Google wants you to lend your ears to help save coral reefs
Google is calling on recruits to help repopulate coral reefs. Its new project, a collaboration with marine biologist Steve Simpson and marine ecologist Mary Shodipo, wants your help training AI to recognize aquatic wildlife sounds in hopes of replenishing them and raising awareness of the ocean’s troubled habitats.
The Earth’s coral reefs have been declining at a concerning pace thanks to climate change, overfishing and pollution. Higher water temperatures from our rapidly changing atmosphere can cause coral to release symbiotic algae that make the coral more prone to disease and death. Additionally, rising CO2 levels in the atmosphere can acidify the ocean, further damaging the reefs.
The new Google Arts & Culture experiment has a simple ask: Take a few minutes to discern between the high-pitched snaps, crackles and pops of feeding shrimp and the lower-pitched gurgles, groans and croaks of fish, and then use your newfound knowledge to contribute to an AI model that will help conservation efforts. You’ll open a browser window, listen (preferably using headphones) to underwater recordings made with an underwater mic and tap an onscreen button when you believe you hear fish. If enough people contribute, the data should help automate the process.
“Coral reefs are surprisingly noisy places, but where they are damaged or overfished, they become quieter due to the lack of marine life,” said Simpson. “In some locations, our research involves placing sound recorders inside marine protected areas (where there is no fishing) and in nearby fished areas for comparison, to listen in on the benefits of protection. In other locations, we are comparing sites that have declined due to overfishing and poor water quality with those where we are actively restoring coral reefs by replanting corals and rebuilding habitats.”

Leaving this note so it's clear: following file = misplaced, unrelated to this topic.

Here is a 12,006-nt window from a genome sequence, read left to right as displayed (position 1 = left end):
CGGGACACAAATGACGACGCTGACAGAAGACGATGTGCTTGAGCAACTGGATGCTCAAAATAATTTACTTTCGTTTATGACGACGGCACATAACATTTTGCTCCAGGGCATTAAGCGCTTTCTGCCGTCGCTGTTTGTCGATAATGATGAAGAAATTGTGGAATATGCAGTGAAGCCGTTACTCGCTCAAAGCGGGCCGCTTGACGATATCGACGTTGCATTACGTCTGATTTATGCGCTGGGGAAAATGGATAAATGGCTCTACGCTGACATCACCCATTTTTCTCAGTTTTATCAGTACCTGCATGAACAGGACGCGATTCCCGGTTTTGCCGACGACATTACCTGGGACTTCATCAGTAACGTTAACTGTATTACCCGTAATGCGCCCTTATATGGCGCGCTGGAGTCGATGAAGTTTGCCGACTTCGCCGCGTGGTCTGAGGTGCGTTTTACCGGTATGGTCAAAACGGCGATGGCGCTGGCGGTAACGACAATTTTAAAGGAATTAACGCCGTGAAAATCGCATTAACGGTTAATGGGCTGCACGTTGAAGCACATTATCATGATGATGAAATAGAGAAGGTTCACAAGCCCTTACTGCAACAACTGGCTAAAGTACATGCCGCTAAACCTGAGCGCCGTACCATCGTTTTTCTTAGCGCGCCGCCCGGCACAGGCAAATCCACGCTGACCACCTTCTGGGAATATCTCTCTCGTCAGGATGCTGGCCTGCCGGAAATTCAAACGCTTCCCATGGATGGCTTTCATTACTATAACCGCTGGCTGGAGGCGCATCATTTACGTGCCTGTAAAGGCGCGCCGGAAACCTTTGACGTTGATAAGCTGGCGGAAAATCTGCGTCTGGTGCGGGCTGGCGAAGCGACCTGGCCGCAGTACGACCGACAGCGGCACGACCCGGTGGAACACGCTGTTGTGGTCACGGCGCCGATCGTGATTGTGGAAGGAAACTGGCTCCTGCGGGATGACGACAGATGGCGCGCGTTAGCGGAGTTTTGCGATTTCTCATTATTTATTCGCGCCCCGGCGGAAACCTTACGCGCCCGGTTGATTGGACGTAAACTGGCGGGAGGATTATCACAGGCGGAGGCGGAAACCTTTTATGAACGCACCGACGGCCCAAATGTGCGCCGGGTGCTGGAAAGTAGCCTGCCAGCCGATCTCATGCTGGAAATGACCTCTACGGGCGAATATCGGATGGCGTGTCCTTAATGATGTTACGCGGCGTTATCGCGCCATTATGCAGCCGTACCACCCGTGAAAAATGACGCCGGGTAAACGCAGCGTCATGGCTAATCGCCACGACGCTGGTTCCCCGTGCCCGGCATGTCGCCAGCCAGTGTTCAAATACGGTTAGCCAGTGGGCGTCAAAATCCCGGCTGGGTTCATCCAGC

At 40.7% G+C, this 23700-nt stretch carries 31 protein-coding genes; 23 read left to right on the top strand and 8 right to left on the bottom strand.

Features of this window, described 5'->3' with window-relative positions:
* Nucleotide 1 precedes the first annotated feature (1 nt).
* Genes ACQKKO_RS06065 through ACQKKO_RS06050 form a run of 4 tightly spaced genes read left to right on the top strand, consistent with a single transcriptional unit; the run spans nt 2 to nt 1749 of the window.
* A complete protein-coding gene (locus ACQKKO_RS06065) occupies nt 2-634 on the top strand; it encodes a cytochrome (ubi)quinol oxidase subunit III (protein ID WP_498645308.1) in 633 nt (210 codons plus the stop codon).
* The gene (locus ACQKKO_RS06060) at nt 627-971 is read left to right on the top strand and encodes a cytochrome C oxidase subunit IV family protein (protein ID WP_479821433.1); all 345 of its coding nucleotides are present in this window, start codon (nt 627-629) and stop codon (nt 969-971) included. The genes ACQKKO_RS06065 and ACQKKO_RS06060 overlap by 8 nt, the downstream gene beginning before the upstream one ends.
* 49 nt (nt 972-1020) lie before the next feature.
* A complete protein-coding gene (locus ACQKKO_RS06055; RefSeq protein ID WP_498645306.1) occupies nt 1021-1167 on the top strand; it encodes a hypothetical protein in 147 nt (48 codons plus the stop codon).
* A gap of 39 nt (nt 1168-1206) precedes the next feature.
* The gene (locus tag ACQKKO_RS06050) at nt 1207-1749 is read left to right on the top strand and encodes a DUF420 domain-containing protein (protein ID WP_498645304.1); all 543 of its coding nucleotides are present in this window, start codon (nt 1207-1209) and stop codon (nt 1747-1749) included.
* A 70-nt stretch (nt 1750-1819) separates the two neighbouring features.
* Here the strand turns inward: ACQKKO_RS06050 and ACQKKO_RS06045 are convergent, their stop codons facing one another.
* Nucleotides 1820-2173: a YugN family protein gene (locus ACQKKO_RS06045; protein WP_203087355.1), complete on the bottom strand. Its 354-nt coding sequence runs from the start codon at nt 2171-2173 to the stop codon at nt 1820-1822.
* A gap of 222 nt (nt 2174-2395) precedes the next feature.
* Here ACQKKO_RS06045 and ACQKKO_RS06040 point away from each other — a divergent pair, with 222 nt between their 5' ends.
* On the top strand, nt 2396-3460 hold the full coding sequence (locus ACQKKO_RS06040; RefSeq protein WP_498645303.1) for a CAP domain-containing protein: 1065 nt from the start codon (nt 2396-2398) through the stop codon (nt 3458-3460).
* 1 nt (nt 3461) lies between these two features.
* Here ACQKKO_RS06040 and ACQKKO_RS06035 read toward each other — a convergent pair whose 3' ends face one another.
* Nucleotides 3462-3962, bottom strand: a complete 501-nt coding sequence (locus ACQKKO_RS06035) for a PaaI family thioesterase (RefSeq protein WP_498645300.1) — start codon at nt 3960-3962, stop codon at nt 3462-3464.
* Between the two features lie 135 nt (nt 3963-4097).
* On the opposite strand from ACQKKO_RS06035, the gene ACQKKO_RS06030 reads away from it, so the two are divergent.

“There are too many recordings for one person to sit down and listen to — and that’s where you come in,” explained Simpson. “We need your help, and the help of others like you, to form a listening collective. Your data will then be used to train computers to listen for fish sounds automatically.” The team’s recordings were made at 10 reefs from countries including Australia, Indonesia, the Philippines, the US, Panama and Sweden.
In addition to improving their ability to monitor marine wildlife activity, the researchers believe the project can help restore them. “New research has found that when played back using underwater speakers in damaged habitats, these sounds can even be used to call in new recruits — which is why our project and the accompanying online platform is called ‘Calling in our Corals,’” Simpson said. In other words, playing back the sounds of healthy reefs could attract new fish and other underwater species to conserved reefs or those that have fallen on hard times thanks to the ravaging ecological effects of human industry.
Contributing only takes a few minutes. Although I wouldn’t describe it as peak entertainment, it’s at least as enjoyable as time-wasting browser games that don’t contribute to real-world endeavors. The project’s creators stress that even sitting down for one three-minute session will help their efforts. And the more time you spend (or tell others about the project), the more you pitch into a good cause.
Although I find it surprising they can’t train the AI models on sound waves alone without the crowdsourcing part, inviting the general public to contribute should help raise awareness of a crucial — often ignored — aspect of the changing planet. As much as Google has transformed from its leaner early years, projects like this still remind me of the company’s more idealistic roots from the “Don’t Be Evil” era.
You can get started by watching the video below and visiting the project website.